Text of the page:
Continuation of GBUS 20300 Legal Environment of Business. This course focuses on business organizations and the regulation of business. Topics covered include agency and issues in employment law, forms of business organizations, partnerships, corporations, securities regulation, environmental law, antitrust law, corporate social responsibility, the Uniform Commercial Code, debtor-creditor relations, and selected current topics in law. Emphasis is on case analysis, including the social, ethical, political, and economic considerations of the impact of law on business and society. Emphasis is also placed on the application of legal concepts to solve problems. Prerequisites: GBUS 20300; sophomore standing. A student cannot receive credit for both GBUS 20400 and GBUS 30700. (S,Y)
3 Credits

GBUS 30700 Commercial Law (NLA)

In-depth analysis of the commercial law. Topics include Uniform Commercial Code (UCC) Article 2: sales contracts and risk of loss issues; Article 3: negotiable instruments and the holder-in-due-course doctrine; Article 6: bulk transfers; Article 9: secured transactions; bankruptcy; creditor and debtor rules; mortgages; liens; principals and agents; antitrust legislation; special corporation topics, such as LBOs and insider trading; liability of corporate officers and directors; and ethical considerations. Prerequisites: GBUS 20300; junior standing. Previously titled Business Law II (Accounting). A student may not receive credit for both GBUS 30700 and GBUS 20400. (S,Y)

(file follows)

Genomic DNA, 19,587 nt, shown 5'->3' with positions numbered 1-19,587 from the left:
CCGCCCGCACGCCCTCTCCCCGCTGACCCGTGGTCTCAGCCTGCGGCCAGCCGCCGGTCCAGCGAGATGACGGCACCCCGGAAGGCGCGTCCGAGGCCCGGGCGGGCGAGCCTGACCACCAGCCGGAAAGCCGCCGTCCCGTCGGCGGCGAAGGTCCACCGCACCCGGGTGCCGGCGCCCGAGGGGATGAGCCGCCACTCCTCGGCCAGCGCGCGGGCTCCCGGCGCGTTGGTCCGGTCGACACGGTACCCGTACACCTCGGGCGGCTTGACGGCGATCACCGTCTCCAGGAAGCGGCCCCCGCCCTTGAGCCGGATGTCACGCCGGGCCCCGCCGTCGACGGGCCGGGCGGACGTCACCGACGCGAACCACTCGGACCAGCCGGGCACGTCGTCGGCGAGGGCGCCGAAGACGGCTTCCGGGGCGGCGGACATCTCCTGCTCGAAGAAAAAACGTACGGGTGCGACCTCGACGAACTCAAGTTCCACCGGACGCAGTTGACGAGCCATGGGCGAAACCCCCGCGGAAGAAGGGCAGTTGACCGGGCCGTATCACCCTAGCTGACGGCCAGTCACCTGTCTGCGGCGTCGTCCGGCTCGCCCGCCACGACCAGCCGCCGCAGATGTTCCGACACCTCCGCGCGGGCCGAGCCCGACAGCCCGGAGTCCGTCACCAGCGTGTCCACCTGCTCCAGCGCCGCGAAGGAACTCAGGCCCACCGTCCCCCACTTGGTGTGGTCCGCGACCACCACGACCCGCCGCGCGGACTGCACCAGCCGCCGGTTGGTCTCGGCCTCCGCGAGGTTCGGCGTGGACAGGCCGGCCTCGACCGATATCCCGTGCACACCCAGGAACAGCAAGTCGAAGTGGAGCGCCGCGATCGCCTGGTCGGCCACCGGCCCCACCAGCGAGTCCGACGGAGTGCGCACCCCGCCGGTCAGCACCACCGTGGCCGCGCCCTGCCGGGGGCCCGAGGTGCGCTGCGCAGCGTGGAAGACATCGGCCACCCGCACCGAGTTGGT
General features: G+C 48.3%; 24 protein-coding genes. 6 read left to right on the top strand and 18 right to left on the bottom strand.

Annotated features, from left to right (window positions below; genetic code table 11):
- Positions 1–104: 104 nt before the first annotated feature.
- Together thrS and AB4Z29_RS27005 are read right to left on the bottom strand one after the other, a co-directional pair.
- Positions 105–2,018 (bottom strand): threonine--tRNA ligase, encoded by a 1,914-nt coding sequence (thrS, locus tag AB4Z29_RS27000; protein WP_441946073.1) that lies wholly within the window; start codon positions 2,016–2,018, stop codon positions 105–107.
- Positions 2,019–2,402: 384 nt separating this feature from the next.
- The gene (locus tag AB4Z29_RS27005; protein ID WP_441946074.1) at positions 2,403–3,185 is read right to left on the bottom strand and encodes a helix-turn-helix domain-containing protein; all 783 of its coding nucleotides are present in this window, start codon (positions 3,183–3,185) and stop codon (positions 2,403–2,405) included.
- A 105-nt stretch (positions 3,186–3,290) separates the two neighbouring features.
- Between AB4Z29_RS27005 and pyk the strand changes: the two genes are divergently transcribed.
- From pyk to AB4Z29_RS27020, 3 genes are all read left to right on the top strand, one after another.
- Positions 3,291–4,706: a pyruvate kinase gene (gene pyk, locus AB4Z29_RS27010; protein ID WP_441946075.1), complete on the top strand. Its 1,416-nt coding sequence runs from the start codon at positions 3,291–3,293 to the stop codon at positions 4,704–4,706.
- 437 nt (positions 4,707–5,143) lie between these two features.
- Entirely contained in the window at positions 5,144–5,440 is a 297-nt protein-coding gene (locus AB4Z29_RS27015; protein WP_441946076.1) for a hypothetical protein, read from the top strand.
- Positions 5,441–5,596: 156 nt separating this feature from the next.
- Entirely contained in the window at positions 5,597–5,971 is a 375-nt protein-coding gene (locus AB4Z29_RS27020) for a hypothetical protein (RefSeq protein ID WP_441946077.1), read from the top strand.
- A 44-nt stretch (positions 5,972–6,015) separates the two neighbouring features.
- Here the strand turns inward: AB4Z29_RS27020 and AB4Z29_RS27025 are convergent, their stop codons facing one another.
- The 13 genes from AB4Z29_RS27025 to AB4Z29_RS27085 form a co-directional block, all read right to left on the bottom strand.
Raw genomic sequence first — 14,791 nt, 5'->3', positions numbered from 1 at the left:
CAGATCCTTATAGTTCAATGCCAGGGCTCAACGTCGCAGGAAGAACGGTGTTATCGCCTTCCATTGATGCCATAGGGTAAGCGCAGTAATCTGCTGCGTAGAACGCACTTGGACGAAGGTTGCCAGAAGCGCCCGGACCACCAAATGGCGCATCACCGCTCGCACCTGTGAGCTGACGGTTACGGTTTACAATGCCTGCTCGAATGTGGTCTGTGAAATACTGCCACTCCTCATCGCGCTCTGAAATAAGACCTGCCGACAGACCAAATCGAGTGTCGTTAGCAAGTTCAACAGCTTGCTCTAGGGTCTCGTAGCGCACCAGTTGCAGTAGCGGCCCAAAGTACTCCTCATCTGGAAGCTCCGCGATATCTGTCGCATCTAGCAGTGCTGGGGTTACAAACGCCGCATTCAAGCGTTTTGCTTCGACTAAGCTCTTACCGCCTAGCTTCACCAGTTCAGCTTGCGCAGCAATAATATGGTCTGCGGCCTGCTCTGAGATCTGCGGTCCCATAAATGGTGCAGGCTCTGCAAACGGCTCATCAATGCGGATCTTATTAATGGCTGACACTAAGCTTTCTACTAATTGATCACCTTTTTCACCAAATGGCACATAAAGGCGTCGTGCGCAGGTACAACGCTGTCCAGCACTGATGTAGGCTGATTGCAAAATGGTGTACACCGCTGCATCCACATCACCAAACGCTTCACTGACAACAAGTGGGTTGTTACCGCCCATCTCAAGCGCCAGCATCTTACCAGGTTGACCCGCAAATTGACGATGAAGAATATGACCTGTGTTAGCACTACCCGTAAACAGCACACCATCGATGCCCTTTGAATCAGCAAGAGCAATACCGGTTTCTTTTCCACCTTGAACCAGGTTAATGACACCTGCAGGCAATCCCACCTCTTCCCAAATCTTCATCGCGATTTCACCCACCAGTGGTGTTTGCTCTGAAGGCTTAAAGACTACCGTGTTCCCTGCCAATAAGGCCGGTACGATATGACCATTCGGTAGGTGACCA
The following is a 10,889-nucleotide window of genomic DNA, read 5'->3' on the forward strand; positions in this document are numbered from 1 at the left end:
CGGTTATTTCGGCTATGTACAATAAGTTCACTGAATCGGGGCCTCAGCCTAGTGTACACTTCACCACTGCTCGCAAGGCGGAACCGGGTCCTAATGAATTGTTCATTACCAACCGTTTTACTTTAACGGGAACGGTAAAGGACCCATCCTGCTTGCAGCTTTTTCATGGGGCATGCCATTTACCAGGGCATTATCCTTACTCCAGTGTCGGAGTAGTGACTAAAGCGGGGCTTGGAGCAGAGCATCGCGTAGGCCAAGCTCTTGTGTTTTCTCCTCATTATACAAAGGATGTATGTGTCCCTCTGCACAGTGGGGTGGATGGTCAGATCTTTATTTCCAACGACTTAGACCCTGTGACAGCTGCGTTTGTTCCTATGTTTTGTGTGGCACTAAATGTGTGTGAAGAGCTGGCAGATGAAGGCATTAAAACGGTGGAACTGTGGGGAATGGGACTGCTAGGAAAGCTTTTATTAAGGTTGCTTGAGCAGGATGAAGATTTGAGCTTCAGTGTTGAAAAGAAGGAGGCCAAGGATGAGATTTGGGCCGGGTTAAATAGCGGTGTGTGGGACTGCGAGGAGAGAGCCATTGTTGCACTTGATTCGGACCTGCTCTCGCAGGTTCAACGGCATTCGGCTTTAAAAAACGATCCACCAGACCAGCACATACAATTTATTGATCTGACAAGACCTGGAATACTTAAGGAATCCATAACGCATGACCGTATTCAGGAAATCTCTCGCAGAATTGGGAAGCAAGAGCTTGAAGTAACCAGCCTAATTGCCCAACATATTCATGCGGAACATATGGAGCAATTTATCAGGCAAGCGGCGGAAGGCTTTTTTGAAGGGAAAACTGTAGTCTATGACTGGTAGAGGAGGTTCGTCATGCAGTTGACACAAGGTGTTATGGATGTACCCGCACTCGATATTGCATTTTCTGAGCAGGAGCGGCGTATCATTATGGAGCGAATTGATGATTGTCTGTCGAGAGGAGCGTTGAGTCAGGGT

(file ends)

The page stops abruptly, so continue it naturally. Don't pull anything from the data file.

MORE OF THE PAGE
3 Credits

GBUS 31000 International Business Law (NLA)

An analysis of commercial law in an international context. Topics covered include major national and international trade regulations; international sales, credits, and commercial transactions; resolution processes for international disputes; U.S. trade law; import and export laws; GATT; and the regulation of the international marketplace. Emphasis is on the application of legal concepts to solve problems. Prerequisites: GBUS 20300; junior standing. (S,Y)
3 Credits

GBUS 32400 Alternative Dispute Resolution (NLA)

Astudy of the major theories of business dispute resolution in the United States beginning with civil litigation and then proceeding to negotiations, mediations, arbitration and mini-trials. Students will learn the theoretical framework of dispute resolution and then apply the theory to a series of interactive workshops in which they will assume the roles of negotiators, mediators, and arbitrators in a business setting. Prerequisites: GBUS 20300. (Y)